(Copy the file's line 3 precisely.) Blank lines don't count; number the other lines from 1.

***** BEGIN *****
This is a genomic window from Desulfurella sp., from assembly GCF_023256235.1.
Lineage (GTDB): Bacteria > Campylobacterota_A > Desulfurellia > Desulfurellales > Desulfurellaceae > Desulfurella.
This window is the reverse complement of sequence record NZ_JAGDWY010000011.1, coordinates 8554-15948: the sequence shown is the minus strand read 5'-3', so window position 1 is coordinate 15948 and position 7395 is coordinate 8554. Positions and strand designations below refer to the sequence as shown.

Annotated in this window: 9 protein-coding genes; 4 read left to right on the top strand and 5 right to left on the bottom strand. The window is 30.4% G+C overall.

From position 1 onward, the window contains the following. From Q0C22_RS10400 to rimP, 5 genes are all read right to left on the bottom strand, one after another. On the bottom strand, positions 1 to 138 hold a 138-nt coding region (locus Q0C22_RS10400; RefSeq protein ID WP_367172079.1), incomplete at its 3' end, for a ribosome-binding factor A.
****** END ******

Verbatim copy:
This window is the reverse complement of sequence record NZ_JAGDWY010000011.1, coordinates 8554-15948: the sequence shown is the minus strand read 5'-3', so window position 1 is coordinate 15948 and position 7395 is coordinate 8554. Positions and strand designations below refer to the sequence as shown.